08/06/2013 05:21 EDT | Updated 10/04/2013 05:12 EDT

TransRockies Challenge Teaches Quest 888 Some Tough Lessons

Martin Parnell

TransRockies Quest 888 had reached a critical juncture. I had completed one road running race, two ultra trail running races, one road bike race and covered 297 kms towards my total of 888 kms. It was now time for my first mountain bike race. This was a bit of an issue as I'm not a mountain biker.

The fifth event was the TransRockies Challenge and the event brochure stated "In 2002, the first TransRockies mountain bike race rolled out of Fernie, BC bound for Canmore, Alberta nearly 600km and 7 riding days away. Roughly 100 pioneers rode out into the unknown in North America's original multi-day epic mountain bike race. At the time, they couldn't know that the TransRockies would change the face of mountain biking in North America, spawning a host of multi-day epic imitators and attracting thousands of competitors from all around the World."

This would be an extremely difficult challenge for me. There are two events that run concurrently, the TR7 and TR4. The first three stages of the TR7 took place on July 27, 28 and 29th in Fernie, B.C. On July 30th, the venue then switched to Blairmore. This was where a group of us joined the TR7 competitors for the final four stages. Stages 4 and 5 were in the Blairmore area and we then were all shuttled to Kananaskis country for stages 6 and 7, finishing in Canmore.

Before the event, due to the weather and commitments to the other TransRockies events, I had not trained as much as I had hoped. In mid June I took a lesson with Rhys Ellis, coach of the Canada Olympic Park mountain bike academy. He gave me some good tips which I had applied during the 24 hours of Adrenalin, at the Canmore Nordic Centre in mid-July. However this small amount of riding did not prepare me for what was to come.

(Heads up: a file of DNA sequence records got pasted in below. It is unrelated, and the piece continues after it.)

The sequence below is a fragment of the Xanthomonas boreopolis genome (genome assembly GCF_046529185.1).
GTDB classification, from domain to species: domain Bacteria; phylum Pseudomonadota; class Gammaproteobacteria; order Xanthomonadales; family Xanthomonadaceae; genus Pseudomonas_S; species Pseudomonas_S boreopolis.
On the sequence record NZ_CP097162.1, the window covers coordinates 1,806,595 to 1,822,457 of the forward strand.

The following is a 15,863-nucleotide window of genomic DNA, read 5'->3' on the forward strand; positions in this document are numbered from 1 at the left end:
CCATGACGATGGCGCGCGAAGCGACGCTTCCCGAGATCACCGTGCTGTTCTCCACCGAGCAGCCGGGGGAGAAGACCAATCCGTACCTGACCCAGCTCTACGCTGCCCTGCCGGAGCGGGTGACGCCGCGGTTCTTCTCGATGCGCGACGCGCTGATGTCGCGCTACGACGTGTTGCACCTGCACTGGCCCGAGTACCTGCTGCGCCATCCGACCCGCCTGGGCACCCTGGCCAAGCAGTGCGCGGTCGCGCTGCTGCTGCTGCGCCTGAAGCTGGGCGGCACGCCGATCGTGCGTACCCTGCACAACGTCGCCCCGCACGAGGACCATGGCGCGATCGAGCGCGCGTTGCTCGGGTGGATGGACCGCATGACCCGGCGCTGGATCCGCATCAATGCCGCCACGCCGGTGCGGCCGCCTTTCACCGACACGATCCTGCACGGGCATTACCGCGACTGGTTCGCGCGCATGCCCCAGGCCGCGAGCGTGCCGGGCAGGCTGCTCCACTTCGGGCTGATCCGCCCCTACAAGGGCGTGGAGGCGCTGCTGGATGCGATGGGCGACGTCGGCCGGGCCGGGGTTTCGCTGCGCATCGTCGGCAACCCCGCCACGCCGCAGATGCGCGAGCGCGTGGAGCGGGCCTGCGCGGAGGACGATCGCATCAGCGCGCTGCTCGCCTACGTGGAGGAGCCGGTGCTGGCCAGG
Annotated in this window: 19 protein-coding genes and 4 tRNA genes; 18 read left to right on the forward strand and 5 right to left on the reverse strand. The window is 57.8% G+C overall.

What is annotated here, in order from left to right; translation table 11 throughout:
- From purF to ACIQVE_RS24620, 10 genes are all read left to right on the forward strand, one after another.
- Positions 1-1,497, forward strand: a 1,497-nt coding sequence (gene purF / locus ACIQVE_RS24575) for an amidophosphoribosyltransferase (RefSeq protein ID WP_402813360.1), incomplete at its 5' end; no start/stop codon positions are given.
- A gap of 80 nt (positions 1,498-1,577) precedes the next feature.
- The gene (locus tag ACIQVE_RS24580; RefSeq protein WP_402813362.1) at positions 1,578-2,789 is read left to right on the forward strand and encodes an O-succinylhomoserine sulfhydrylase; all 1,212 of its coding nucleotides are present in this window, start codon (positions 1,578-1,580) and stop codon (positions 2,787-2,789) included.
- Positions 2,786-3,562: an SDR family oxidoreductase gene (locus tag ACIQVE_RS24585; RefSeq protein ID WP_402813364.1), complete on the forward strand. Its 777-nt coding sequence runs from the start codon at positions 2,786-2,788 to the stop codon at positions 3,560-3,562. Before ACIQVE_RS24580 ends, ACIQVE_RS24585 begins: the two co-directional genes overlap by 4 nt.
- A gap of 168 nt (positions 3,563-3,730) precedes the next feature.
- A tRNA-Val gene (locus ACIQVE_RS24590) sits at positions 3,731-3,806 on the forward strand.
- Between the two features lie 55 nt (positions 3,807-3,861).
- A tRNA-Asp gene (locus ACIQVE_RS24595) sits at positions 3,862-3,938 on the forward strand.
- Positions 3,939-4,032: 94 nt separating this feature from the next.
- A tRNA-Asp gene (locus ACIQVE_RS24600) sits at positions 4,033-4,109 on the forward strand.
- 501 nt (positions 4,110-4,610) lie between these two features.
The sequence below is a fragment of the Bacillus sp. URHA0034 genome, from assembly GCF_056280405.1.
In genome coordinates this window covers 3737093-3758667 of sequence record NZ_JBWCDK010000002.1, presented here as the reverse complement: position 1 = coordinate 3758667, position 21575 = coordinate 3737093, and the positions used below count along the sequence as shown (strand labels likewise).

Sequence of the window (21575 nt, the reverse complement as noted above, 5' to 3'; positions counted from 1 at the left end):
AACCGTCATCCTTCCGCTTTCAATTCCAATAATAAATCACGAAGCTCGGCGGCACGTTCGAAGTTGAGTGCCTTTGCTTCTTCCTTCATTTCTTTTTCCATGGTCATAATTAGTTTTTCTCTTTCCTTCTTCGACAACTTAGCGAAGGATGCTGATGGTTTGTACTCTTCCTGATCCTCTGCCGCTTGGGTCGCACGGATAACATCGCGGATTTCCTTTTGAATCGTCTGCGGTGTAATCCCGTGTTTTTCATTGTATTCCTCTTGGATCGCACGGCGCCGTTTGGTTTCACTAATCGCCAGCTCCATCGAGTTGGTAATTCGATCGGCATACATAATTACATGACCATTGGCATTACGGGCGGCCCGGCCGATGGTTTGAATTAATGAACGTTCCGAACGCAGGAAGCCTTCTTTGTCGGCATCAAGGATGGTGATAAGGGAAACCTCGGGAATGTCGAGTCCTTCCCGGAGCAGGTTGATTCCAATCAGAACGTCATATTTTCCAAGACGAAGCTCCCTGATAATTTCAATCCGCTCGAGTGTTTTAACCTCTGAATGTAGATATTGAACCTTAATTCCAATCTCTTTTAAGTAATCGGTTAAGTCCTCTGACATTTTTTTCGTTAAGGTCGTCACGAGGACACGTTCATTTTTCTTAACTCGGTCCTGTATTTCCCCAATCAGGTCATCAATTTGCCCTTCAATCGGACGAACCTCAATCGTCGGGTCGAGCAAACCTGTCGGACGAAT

The trails in and around Blairmore and Kananaskis are incredibly beautiful, but also incredibly tough. I spent most of my time pushing my bike up these washed out paths. The term the racers use is "hike-a-bike" and even some of the top riders had to get off once in a while and push. The scary thing is going down these paths. On Stage 1 my shins and knees took a beating due to several falls. Fortunately I had brought along some knee protectors and soccer shin guards which I used on the next three stages. My bike is a 2002 Gary Fisher Sugar plus 4. It was the oldest bike there and compared to the other bikes, many of which were carbon fibre, was a bit of an anchor.

Over the four days I managed to ride/push my bike 132 kms. This brings my total kms to date to 429 almost half way to the target. TransRockies Quest 888 has road and trail running and road and mountain biking. There's no question that the mountain biking is the biggest challenge. The reason is the technical and physical ability needed to overcome the arduous challenges on the trails. I will need to work on both of these aspects as the 10th and last TransRockies event is a three day mountain bike race in Moab, Utah in mid October. I will need to compete in this event in order to give myself the opportunity of hitting my target of 888 race kms for Quest 8.

The good news is that so far TransRockies Quest 888 has raised $29,700 for Right To Play towards the target of $50,000.

Now that's worth pushing a bike for.

TransRockies Challenge